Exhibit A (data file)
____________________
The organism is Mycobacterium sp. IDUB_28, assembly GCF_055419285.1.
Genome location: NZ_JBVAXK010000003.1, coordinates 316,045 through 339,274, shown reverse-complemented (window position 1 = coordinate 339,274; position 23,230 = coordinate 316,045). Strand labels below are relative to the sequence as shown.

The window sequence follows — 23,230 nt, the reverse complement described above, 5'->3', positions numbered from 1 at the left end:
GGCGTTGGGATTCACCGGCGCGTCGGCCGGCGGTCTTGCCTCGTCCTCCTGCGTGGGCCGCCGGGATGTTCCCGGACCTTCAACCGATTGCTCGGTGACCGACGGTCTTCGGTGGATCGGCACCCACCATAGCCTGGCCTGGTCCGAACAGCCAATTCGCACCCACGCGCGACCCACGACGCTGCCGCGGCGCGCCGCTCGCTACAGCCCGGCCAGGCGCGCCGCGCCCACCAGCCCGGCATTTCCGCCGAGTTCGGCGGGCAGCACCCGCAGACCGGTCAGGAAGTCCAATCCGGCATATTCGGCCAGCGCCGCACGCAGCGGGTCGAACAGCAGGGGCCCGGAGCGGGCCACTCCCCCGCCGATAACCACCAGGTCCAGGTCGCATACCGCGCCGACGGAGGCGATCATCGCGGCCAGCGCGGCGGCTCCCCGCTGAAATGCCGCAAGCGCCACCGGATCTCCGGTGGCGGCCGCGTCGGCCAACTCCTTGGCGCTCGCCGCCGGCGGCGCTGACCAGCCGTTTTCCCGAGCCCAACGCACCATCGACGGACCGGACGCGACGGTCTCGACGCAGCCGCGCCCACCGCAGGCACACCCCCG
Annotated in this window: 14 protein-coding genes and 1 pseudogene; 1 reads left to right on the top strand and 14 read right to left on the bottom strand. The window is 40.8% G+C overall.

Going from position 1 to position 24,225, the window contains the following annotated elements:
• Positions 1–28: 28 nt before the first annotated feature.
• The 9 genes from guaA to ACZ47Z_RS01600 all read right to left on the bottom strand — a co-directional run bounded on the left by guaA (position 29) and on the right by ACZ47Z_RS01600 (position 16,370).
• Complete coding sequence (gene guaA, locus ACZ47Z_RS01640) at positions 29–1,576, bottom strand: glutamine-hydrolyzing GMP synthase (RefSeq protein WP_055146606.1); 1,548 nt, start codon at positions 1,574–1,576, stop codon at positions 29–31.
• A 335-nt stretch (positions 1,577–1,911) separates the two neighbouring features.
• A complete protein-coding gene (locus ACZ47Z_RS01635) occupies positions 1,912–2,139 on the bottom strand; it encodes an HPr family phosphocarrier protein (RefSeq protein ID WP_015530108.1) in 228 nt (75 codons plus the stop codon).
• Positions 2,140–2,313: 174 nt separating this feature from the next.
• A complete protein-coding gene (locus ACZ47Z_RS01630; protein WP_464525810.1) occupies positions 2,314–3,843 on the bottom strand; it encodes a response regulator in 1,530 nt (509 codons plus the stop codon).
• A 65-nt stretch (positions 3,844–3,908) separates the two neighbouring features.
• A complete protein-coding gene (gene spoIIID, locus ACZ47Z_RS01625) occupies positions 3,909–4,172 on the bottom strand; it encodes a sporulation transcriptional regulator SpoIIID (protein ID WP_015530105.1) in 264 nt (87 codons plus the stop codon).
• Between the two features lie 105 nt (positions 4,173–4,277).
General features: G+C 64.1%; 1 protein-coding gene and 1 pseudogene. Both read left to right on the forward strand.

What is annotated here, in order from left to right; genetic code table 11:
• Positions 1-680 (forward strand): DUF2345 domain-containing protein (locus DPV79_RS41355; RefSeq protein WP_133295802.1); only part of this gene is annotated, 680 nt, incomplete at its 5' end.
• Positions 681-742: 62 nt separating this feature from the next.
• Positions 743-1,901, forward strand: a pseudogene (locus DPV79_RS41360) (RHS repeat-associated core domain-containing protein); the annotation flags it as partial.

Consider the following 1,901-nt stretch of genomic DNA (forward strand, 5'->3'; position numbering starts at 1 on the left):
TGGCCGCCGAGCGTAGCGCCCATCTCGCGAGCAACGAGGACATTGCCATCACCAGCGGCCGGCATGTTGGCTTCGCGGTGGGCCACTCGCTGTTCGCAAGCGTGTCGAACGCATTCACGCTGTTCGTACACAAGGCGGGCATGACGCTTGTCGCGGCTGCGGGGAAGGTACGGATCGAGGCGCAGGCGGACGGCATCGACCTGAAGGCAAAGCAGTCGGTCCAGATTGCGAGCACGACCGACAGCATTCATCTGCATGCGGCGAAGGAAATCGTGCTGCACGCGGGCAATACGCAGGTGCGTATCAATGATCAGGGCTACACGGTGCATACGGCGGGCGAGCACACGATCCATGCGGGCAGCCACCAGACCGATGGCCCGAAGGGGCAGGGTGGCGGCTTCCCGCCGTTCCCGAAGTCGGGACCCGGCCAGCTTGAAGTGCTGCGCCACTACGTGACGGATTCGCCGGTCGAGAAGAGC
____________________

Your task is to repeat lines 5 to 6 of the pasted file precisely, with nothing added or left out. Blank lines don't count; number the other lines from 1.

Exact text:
Annotated in this window: 14 protein-coding genes and 1 pseudogene; 1 reads left to right on the top strand and 14 read right to left on the bottom strand. The window is 40.8% G+C overall.

Going from position 1 to position 24,225, the window contains the following annotated elements: